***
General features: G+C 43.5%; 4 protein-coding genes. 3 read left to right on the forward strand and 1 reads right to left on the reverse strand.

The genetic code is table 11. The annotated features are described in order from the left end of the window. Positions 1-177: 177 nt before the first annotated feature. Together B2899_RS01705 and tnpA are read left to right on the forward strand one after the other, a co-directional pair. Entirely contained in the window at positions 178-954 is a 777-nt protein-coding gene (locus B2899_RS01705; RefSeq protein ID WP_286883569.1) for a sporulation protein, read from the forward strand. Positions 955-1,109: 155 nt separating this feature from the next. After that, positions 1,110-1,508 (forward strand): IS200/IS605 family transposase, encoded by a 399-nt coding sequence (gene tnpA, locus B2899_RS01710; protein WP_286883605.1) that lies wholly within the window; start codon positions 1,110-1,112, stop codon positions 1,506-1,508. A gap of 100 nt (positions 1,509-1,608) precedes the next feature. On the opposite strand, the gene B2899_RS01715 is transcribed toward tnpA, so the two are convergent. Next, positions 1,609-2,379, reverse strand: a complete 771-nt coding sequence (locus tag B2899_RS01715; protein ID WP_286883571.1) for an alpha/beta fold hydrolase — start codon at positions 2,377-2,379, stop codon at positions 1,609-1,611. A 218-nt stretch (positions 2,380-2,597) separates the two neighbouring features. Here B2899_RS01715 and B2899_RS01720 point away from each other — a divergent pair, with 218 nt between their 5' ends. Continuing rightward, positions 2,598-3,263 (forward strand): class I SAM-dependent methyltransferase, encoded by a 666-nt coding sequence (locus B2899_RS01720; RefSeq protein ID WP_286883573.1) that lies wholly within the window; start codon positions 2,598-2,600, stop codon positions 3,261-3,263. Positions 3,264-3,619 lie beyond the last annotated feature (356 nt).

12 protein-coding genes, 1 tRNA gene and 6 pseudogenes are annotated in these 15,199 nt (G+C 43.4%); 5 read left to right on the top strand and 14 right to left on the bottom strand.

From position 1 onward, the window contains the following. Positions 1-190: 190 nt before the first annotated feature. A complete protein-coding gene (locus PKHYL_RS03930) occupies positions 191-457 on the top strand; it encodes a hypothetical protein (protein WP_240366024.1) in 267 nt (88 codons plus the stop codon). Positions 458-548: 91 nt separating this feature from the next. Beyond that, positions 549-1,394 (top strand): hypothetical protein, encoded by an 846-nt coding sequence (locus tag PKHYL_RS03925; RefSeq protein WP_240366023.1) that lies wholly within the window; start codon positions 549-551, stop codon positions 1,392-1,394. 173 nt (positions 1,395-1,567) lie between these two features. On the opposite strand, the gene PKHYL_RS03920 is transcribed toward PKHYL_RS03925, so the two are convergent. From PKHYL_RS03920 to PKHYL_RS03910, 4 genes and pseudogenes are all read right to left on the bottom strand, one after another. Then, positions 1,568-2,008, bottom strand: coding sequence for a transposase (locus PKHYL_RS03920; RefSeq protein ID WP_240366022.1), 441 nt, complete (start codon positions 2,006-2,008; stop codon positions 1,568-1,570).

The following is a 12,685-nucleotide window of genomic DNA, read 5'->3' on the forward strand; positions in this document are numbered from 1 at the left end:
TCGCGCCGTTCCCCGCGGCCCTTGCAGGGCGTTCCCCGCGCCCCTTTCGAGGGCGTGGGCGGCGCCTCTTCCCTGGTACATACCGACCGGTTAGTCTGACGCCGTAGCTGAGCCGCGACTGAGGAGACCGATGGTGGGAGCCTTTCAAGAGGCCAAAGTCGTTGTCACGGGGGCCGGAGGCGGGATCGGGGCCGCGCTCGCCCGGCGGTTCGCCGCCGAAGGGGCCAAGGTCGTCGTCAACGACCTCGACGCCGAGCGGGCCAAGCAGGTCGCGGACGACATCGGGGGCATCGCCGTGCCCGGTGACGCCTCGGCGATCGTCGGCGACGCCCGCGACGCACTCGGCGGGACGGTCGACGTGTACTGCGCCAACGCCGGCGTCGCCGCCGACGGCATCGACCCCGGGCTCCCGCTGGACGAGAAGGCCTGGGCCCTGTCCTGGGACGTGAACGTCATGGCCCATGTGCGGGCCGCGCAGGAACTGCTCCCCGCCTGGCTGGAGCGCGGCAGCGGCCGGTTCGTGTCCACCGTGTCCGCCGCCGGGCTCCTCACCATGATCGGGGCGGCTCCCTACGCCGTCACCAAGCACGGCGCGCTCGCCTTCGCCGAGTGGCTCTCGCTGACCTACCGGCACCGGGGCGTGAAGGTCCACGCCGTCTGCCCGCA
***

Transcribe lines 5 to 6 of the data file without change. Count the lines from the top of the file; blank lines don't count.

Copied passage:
The following is a 12,685-nucleotide window of genomic DNA, read 5'->3' on the forward strand; positions in this document are numbered from 1 at the left end:
TCGCGCCGTTCCCCGCGGCCCTTGCAGGGCGTTCCCCGCGCCCCTTTCGAGGGCGTGGGCGGCGCCTCTTCCCTGGTACATACCGACCGGTTAGTCTGACGCCGTAGCTGAGCCGCGACTGAGGAGACCGATGGTGGGAGCCTTTCAAGAGGCCAAAGTCGTTGTCACGGGGGCCGGAGGCGGGATCGGGGCCGCGCTCGCCCGGCGGTTCGCCGCCGAAGGGGCCAAGGTCGTCGTCAACGACCTCGACGCCGAGCGGGCCAAGCAGGTCGCGGACGACATCGGGGGCATCGCCGTGCCCGGTGACGCCTCGGCGATCGTCGGCGACGCCCGCGACGCACTCGGCGGGACGGTCGACGTGTACTGCGCCAACGCCGGCGTCGCCGCCGACGGCATCGACCCCGGGCTCCCGCTGGACGAGAAGGCCTGGGCCCTGTCCTGGGACGTGAACGTCATGGCCCATGTGCGGGCCGCGCAGGAACTGCTCCCCGCCTGGCTGGAGCGCGGCAGCGGCCGGTTCGTGTCCACCGTGTCCGCCGCCGGGCTCCTCACCATGATCGGGGCGGCTCCCTACGCCGTCACCAAGCACGGCGCGCTCGCCTTCGCCGAGTGGCTCTCGCTGACCTACCGGCACCGGGGCGTGAAGGTCCACGCCGTCTGCCCGCA